U.S. aquaculture operations are subject to a complex array of regulations that growers sometimes find challenging. Regulations are in place at every stage of the aquaculture supply chain—from seed and broodstock acquisition to harvesting—and are applied at all levels of government. Agencies are continually working to improve the transparency of the permitting process and to help potential growers navigate marine aquaculture regulations, the Office of Aquaculture has updated the Evaluation of U.S. Shellfish Aquaculture Permitting Systems regulation inventory. This update reflects changes in shellfish regulations as well as creates new inventories for finfish and seaweed aquaculture regulations.
“Marine aquaculture projects must meet a number of federal, state, and local regulations that ensure sustainability,” said Kristine Cherry, Chief of the Regulatory and Policy Branch at NOAA’s Office of Aquaculture. “Many stakeholders are excited for this updated and expanded resource to help them explore and understand aquaculture regulations specific to their state or territory.”
The original 2018 evaluation report, funded by NOAA Fisheries, assessed shellfish aquaculture permitting systems and documented permitting and leasing requirements for shellfish operations in 22 states. “The permitting inventory that resulted from this project has become a valuable reference for those seeking to enter aquaculture,” said Cherry. “It has also become a useful tool for sharing knowledge and best management practices across coastal state programs.”
“Aquaculture permitting is subject to frequent changes, and much of the original document quickly became outdated,” explained Ben Hurley, the NOAA Hollings Scholar who led efforts to update the regulation inventory. As part of updating the shellfish regulatory inventory, Hurley also extended the scope to include shellfish governance in Hawaii and U.S. territories not included in the initial report.
Through collaboration and communication with state aquaculture representatives, Hurley was able to compile a large body of aquaculture permitting information that included significant documentation of how finfish and seaweed aquaculture would be addressed in many states that lacked structured permitting programs for these farm types. “When starting the project it became clear that no comparable resource existed for finfish or seaweed permitting despite rising interest in these fields,” added Hurley. Marine finfish and seaweed operations in state waters are emerging industries in many regions and lack formal permitting programs at the state level. “I found that these projects are frequently evaluated on a case-by-case basis, and listed regulations in the inventory may be variable.”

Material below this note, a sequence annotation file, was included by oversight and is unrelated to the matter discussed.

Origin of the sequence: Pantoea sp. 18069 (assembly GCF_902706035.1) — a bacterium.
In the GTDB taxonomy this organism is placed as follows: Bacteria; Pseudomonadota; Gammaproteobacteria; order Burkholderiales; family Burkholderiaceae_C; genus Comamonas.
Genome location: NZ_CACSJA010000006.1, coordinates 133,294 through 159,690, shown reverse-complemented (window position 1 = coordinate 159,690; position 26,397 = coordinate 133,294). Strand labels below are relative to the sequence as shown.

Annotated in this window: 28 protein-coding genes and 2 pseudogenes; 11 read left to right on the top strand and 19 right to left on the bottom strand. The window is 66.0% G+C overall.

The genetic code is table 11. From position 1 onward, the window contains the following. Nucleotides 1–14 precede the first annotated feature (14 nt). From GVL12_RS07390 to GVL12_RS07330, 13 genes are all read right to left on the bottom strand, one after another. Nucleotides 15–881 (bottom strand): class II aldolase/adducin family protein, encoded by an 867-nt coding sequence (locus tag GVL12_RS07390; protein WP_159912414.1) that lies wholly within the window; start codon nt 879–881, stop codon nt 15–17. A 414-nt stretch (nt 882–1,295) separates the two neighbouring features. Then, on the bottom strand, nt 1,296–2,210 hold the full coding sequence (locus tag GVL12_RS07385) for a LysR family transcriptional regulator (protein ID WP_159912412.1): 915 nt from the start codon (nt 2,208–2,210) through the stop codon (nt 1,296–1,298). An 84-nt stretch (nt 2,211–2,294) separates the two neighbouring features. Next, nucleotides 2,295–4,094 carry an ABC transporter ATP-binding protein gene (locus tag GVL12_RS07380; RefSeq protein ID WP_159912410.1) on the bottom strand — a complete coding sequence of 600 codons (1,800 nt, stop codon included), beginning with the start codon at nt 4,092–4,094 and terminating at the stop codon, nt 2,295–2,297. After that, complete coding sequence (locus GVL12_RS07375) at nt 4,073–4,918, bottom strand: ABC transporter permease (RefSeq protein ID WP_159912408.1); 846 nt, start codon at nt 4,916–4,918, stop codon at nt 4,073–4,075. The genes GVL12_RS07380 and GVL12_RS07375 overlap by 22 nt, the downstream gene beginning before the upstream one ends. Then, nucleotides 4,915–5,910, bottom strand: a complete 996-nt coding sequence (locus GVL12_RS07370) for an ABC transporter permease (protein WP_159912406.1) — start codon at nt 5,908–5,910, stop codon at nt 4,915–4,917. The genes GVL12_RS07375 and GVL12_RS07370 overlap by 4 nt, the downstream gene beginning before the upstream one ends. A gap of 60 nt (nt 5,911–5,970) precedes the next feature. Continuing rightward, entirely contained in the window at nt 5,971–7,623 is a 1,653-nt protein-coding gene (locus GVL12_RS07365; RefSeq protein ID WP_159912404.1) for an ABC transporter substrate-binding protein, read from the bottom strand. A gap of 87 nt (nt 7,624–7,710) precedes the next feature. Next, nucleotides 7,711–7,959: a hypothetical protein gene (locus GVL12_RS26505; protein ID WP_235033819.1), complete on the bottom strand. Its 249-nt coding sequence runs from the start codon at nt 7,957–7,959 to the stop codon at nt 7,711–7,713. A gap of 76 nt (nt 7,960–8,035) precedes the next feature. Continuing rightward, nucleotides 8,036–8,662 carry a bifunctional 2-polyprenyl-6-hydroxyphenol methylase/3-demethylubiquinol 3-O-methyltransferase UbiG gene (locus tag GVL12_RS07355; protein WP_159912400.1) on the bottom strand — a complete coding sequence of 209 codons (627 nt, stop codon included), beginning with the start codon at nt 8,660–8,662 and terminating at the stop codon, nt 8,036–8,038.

For all inventories it is strongly recommended that potential growers speak with a local aquaculture representative prior to beginning the farm planning process. While these inventories are designed to be a convenient and much needed reference, they are not a substitute for a discussion with a grower’s state aquaculture representative. “These inventories are the product of much collaboration, but are not comprehensive, and farms may require permits or be subject to requirements not listed,” said Hurley. Each inventory contains the contact information for state aquaculture representatives to promote these connections and discussions.
With the growing interest in the economic and climate resilience benefits of all types of marine aquaculture, the updated and companion inventories can serve as a valuable resource and starting point for potential growers. Making it easier to navigate the permitting process and get sustainable farms in the water can help diversify seafood production in the face of economic uncertainty and climate change. The Office of Aquaculture plans to work with states and territories to update the inventories periodically for maximum benefit to growers and coastal managers looking to explore different regulatory regimes.